- HIV drug resistance among adults and children in sub-Saharan Africa
T.F. Rinke de Wit
M. van Vugt
- Award date
- 7 February 2013
- Number of pages
- Document type
- PhD thesis
- Faculty of Medicine (AMC-UvA)
One of the biggest medical accomplishments of the beginning of this century has been the expanded access to life-saving antiretroviral treatment for HIV-infected people living in sub-Saharan Africa. A potential downside of the large-scale exposure to antiretroviral drugs is the emergence of HIV drug resistance. This risk is increased by the weak health systems in many African countries, characterized by poor infrastructure, intermittent drug supply, and shortage of skilled staff. In order to evaluate the extent of HIV drug resistance in Africa, the PharmAccess African Studies to Evaluate Resistance (PASER) network was established in 2006. In six countries - Kenya, Nigeria, South Africa, Uganda, Zambia and Zimbabwe - over fifteen clinics participated in observational studies among HIV-infected adults. In Uganda, a pediatric study was initiated to investigate the development of HIV drug resistance among children. The studies included in this thesis were conducted as part of the PASER adult and pediatric programs.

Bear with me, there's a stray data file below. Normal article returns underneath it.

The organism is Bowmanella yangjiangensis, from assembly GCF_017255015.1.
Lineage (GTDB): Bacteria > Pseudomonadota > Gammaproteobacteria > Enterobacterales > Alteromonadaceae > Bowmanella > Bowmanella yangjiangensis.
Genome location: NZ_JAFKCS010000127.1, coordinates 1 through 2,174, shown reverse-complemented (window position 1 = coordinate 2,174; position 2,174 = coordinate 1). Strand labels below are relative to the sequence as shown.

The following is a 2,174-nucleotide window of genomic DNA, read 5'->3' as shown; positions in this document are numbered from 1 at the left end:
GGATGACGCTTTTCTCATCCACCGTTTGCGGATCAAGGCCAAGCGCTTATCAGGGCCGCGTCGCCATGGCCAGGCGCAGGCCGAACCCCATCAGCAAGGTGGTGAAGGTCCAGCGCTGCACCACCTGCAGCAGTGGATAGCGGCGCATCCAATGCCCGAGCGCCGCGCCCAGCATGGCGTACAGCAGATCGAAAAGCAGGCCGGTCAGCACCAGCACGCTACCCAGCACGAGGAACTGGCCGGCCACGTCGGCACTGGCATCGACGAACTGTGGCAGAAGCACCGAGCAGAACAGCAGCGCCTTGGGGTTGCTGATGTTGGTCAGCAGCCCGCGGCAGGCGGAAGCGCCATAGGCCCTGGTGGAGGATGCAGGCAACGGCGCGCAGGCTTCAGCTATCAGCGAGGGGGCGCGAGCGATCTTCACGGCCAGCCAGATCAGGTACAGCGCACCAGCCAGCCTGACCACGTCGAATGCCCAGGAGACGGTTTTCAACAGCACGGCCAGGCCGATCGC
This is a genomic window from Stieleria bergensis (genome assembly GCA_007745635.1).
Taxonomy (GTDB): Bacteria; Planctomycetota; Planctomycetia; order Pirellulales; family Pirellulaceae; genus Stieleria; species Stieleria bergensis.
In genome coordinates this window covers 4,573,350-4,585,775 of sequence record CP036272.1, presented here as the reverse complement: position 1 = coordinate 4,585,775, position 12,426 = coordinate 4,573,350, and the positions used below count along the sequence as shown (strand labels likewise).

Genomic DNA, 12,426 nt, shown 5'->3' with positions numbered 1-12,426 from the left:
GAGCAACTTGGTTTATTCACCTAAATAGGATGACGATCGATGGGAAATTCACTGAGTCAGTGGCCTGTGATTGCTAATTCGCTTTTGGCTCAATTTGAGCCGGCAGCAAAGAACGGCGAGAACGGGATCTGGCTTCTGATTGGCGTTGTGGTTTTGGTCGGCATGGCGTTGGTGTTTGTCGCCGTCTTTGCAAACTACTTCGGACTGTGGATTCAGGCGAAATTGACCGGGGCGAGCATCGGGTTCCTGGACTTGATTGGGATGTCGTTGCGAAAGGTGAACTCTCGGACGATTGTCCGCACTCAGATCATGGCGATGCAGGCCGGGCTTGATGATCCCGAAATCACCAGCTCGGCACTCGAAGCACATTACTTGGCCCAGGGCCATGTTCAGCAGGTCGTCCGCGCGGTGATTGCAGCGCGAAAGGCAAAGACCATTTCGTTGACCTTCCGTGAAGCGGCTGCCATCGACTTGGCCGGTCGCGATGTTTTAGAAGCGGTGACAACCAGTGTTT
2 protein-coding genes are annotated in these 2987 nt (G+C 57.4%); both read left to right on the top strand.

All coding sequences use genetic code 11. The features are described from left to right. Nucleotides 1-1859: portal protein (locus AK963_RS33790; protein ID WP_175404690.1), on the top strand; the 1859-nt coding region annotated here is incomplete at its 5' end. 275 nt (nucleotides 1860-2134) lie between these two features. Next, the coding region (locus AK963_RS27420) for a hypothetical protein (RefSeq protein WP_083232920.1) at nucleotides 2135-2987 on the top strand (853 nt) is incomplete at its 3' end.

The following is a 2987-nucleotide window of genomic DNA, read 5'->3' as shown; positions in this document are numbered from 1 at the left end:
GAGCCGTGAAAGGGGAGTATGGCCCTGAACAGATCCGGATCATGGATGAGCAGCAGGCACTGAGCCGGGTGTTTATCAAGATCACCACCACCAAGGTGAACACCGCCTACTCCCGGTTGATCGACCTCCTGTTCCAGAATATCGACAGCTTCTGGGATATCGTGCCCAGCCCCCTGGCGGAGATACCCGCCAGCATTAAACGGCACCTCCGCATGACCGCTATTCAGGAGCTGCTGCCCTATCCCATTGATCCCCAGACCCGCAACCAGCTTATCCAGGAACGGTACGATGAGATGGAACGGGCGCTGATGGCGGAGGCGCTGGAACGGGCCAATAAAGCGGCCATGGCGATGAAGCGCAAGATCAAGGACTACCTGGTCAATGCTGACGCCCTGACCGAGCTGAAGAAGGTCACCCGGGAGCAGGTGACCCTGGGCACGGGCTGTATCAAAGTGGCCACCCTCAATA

- Research conducted at: Universiteit van Amsterdam
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